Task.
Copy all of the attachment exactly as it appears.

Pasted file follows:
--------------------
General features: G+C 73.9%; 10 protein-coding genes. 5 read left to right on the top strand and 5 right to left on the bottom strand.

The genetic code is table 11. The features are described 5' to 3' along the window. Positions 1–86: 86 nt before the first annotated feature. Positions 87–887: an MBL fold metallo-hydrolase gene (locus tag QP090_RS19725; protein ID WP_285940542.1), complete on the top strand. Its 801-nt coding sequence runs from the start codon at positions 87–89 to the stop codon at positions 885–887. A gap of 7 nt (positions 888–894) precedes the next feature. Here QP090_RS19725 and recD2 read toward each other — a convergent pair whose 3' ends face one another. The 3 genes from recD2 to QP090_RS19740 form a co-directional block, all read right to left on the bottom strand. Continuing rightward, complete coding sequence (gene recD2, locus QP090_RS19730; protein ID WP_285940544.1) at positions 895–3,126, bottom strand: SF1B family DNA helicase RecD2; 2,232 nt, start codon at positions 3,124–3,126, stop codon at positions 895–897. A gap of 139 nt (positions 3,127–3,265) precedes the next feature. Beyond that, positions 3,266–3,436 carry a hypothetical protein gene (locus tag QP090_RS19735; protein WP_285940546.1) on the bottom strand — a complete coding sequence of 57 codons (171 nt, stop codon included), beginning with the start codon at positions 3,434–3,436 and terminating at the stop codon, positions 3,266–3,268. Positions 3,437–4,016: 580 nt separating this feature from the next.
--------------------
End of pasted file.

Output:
General features: G+C 73.9%; 10 protein-coding genes. 5 read left to right on the top strand and 5 right to left on the bottom strand.

The genetic code is table 11. The features are described 5' to 3' along the window. Positions 1–86: 86 nt before the first annotated feature. Positions 87–887: an MBL fold metallo-hydrolase gene (locus tag QP090_RS19725; protein ID WP_285940542.1), complete on the top strand. Its 801-nt coding sequence runs from the start codon at positions 87–89 to the stop codon at positions 885–887. A gap of 7 nt (positions 888–894) precedes the next feature. Here QP090_RS19725 and recD2 read toward each other — a convergent pair whose 3' ends face one another. The 3 genes from recD2 to QP090_RS19740 form a co-directional block, all read right to left on the bottom strand. Continuing rightward, complete coding sequence (gene recD2, locus QP090_RS19730; protein ID WP_285940544.1) at positions 895–3,126, bottom strand: SF1B family DNA helicase RecD2; 2,232 nt, start codon at positions 3,124–3,126, stop codon at positions 895–897. A gap of 139 nt (positions 3,127–3,265) precedes the next feature. Beyond that, positions 3,266–3,436 carry a hypothetical protein gene (locus tag QP090_RS19735; protein WP_285940546.1) on the bottom strand — a complete coding sequence of 57 codons (171 nt, stop codon included), beginning with the start codon at positions 3,434–3,436 and terminating at the stop codon, positions 3,266–3,268. Positions 3,437–4,016: 580 nt separating this feature from the next.